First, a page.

A Chinese realty tycoon's buying spree in the U.S. entertainment industry has touched some American politicians' nerves. In its latest move, Dalian Wanda Group announced its $1 billion acquisition of Dick Clark Productions, a company which has organized many award ceremonies including the Golden Globe and Billboard Music awards.
The real estate conglomerate spent $2.6 billion to acquire AMC Entertainment, the second-largest cinema chain in the United States, in 2012, aside from investing billions of dollars in studios, theme parks and digital marketing. Wanda's expansion, however, is not restricted to the United States' market; it covers Europe and Australia, too.
Some U.S. politicians are crying wolf over the influence of Chinese capital in Hollywood productions while some U.S. lawmakers seek stricter rules to stop China's "cultural invasion". However, these investment initiatives are just a realty company's commercial moves against the background of China's economic transformation.
Wanda chief Wang Jianlin's address to Hollywood last month, mainly on the prospects of China's movie market in the coming years, should free critics of their unnecessary anxiety about the motive behind his purchase of Hollywood studios.
As the largest movie market after the U.S., China has seen continuous annual increase in box office, with last year's figure exceeding 44 billion yuan ($6.5 billion), up 50 percent compared with 2014. It is estimated the Chinese movie market will be worth $10 billion in 2018 and, subsequently, surpass the U.S. as the largest film market.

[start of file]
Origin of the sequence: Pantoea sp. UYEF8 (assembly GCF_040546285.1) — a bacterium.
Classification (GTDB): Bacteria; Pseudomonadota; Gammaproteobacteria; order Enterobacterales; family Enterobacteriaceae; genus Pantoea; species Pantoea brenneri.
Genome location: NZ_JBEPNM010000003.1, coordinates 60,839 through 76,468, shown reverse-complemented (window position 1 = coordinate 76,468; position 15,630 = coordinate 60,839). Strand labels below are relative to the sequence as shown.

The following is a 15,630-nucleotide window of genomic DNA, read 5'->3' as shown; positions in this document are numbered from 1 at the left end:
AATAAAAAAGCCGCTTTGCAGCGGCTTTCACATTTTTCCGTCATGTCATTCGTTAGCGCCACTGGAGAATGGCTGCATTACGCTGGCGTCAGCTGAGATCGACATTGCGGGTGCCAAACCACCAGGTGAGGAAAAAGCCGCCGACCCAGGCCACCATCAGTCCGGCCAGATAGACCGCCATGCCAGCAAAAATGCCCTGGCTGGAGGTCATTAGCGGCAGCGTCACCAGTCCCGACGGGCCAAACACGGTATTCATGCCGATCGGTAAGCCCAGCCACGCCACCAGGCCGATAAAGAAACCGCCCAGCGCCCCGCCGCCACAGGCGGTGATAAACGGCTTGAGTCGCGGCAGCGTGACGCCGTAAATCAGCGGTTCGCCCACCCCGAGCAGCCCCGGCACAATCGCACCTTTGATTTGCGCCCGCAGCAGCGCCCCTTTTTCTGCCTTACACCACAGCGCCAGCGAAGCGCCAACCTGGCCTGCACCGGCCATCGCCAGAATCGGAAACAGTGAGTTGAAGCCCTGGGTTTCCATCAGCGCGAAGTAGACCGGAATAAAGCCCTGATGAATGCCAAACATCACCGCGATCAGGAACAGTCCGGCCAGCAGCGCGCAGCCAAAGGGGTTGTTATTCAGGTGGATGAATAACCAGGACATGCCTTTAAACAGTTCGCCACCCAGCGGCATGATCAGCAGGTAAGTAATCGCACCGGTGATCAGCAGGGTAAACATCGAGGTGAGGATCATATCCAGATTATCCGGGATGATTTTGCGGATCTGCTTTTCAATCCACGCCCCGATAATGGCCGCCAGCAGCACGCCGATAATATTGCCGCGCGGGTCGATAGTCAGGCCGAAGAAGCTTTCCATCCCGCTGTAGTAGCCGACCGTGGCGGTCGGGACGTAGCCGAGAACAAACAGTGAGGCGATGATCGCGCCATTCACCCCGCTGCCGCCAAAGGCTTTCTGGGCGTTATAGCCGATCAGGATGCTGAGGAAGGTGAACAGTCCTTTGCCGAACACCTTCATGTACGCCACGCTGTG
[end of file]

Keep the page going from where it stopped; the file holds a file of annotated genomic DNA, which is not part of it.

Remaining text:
The huge demand in China's movie market will have to be met with good content, for which Hollywood has to use creativity, which in turn will help it reinvent itself. Also, Chinese funds will facilitate the addition of Chinese factors to movies and eventually help productions make more profits.
With China's economy transforming from investment-driven to consumption-led growth, Wanda has accelerated its diversification from the housing market to other sectors. In an interview in September, Wang warned about the risk of the growing bubble in the housing market thanks to the skyrocketing housing prices, especially in the first- and second-tier cities.
Therefore, people who are worried about a Chinese cultural invasion of Hollywood have no reason to do. According to World Trade Organization rules, China's current quota restricts foreign movie imports to 34 titles a year on a revenue-sharing basis. And even though it will open up further in 2017-18, quality will still decide the fate of a movie in the market. And that is precisely why some domestic "black horses" have beaten Hollywood blockbusters at the box office in the past.
Moreover, Wanda's expansion in the global entertainment industry will create more jobs. For instance, Wanda's joint venture of Qingdao Movie Metropolis promises 40 percent rebate on some movies and TV productions provided they have Chinese elements along with two other requirements. The QMM, once it fully opens in 2018, will need professional management and talent mobility similar to Hollywood.
Wanda's entertainment move is purely commercial, and it should be seen as such.
By Zhang Yuchen
The author is a writer with China Daily.